The humanitarian needs remain huge and are a priority for the humanitarian community, however the situation remains volatile and international humanitarian organisations face harsh difficulties in accessing some areas and delivering aid.


Lack of access to the population in need is a major obstacle. Most of ECHO's partners operating in the eastern states of the country were closed down by the authorities, leaving very limited humanitarian coverage and response capacity. Sources: UNOCHA; UNHCR; ECHO

The European Commission's Humanitarian Aid and Civil Protection department (ECHO) is providing support in several sectors including health and nutrition, water and sanitation, food security and livelihoods, as well as catering for the needs of the conflict-affected people. ECHO mainly focuses on Darfur given the prevailing needs and the access conditions, but also funds interventions in other areas of Sudan. Emergency preparedness and response in the sectors of food assistance and livelihoods, access to health, provision of clean water and sanitation, shelter and non-food items for conflict-affected populations are priority actions for the European Commission.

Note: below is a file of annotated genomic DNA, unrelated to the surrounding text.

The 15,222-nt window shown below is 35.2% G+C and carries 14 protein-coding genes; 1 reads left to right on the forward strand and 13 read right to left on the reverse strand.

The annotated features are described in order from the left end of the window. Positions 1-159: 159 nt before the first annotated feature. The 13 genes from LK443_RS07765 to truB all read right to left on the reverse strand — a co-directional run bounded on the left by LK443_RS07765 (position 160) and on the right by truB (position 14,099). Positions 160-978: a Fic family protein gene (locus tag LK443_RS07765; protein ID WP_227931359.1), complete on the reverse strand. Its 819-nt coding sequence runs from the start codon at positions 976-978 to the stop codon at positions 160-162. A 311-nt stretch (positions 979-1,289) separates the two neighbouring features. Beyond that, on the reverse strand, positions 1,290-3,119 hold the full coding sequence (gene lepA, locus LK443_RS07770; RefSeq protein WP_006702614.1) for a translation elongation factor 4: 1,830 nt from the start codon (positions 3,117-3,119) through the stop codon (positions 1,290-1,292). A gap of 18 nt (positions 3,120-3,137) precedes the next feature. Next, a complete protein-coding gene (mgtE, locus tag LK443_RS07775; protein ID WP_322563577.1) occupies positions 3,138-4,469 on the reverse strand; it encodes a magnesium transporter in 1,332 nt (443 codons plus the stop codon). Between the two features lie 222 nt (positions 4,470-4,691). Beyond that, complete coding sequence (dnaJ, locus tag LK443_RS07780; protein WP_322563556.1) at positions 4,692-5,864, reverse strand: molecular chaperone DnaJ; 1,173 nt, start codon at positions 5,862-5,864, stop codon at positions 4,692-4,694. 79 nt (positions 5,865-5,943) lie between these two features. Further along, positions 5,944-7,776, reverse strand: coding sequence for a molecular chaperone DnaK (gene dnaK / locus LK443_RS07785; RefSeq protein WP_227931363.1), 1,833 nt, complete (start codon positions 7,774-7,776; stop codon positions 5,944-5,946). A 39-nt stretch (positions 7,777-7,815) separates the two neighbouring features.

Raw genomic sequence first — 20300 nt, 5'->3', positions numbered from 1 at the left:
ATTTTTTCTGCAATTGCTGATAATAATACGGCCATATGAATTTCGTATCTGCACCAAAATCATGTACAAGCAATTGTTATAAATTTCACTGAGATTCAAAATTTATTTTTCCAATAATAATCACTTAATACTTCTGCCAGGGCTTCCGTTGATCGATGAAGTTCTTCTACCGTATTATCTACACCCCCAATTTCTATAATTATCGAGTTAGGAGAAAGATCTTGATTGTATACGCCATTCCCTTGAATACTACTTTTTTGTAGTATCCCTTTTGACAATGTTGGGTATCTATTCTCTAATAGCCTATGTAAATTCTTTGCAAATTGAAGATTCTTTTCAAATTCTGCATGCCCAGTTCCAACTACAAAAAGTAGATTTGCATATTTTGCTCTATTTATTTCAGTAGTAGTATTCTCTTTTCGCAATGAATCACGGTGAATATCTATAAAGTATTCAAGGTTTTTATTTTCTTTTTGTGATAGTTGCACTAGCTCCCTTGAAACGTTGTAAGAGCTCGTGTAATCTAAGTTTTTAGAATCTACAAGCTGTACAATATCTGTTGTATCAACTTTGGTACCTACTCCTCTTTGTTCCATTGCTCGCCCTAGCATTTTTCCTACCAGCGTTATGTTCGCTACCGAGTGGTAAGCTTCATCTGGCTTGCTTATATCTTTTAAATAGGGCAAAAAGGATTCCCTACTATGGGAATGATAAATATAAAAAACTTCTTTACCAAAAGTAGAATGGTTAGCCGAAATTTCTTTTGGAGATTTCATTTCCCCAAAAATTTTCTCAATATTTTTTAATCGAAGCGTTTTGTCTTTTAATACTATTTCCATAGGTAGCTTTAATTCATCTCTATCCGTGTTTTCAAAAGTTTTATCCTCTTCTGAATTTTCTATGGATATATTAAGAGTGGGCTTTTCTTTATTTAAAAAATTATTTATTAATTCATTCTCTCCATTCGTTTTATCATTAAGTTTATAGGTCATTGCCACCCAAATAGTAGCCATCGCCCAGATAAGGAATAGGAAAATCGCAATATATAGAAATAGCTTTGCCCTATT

[One of the clear implications of this latter paragraph in the assessment is that resources are in place to respond to many aspects of the vast humanitarian crisis, even if badly underfunded-ER]

•  "Treating malnutrition in Sudan's North Darfur" | (October 5, 2015), from European Commission Humanitarian Aid Office

Sudan is among the countries in the world with the highest rate of undernutrition. One in every three children aged under five is stunted and one in six weighs too little for his or her height. Four states, including North Darfur, have acute malnutrition levels. The UN World Food Programme (WFP) is responding to the nutritional needs of vulnerable children through a variety of interventions that include a supplementary feeding programme and the treatment of moderate acute malnutrition for all children under five.